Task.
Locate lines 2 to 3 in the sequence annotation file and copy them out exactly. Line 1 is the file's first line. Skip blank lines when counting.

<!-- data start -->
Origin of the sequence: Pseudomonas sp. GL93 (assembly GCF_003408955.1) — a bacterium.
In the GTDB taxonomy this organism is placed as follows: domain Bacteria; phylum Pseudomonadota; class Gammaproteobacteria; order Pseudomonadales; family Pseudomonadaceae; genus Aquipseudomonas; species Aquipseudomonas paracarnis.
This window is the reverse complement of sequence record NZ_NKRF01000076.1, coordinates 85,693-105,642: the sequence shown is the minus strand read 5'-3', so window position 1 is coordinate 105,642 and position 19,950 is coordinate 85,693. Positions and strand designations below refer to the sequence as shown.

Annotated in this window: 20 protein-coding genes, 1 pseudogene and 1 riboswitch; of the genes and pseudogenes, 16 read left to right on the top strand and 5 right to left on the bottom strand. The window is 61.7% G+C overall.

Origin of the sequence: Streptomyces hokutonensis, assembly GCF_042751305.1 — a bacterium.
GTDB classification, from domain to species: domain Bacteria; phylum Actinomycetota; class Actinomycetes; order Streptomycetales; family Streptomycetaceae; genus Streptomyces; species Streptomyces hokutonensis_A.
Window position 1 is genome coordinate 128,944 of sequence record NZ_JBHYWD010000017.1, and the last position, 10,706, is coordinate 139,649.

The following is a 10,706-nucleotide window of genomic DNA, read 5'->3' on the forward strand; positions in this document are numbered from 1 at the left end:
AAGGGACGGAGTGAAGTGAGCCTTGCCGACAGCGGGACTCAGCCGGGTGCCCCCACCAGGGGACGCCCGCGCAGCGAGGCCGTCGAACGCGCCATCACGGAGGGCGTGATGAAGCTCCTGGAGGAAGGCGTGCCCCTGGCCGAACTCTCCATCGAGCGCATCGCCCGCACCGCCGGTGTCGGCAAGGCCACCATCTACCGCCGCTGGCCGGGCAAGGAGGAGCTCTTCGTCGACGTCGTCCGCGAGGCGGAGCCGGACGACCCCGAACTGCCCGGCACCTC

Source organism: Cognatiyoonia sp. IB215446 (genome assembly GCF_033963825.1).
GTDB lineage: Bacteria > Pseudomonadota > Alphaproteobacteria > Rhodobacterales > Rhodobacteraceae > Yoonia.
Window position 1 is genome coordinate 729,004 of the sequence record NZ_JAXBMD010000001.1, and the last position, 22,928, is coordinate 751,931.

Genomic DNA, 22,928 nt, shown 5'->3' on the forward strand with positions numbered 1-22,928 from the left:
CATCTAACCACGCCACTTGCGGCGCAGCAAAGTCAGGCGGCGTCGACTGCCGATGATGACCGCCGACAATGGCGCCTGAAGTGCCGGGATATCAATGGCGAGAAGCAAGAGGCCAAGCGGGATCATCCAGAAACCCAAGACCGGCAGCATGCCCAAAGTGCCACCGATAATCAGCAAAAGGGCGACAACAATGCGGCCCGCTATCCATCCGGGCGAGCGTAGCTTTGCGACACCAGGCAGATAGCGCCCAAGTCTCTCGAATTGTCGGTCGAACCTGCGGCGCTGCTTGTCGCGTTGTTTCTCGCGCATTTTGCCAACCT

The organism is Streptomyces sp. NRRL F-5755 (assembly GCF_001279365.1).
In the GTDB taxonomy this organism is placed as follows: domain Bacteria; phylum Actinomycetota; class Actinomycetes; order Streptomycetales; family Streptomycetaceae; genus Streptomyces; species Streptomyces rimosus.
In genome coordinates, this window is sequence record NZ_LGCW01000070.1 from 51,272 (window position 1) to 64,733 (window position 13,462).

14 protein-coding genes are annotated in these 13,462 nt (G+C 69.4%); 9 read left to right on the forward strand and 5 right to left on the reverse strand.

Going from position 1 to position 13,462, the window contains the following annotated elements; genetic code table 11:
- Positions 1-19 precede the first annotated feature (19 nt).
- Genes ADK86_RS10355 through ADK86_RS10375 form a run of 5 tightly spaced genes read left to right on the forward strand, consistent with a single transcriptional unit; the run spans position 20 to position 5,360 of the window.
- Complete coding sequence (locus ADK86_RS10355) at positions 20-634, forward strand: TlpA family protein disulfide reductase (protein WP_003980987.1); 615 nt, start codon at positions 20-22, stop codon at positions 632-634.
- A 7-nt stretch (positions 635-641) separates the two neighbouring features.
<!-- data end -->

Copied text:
In the GTDB taxonomy this organism is placed as follows: domain Bacteria; phylum Pseudomonadota; class Gammaproteobacteria; order Pseudomonadales; family Pseudomonadaceae; genus Aquipseudomonas; species Aquipseudomonas paracarnis.
This window is the reverse complement of sequence record NZ_NKRF01000076.1, coordinates 85,693-105,642: the sequence shown is the minus strand read 5'-3', so window position 1 is coordinate 105,642 and position 19,950 is coordinate 85,693. Positions and strand designations below refer to the sequence as shown.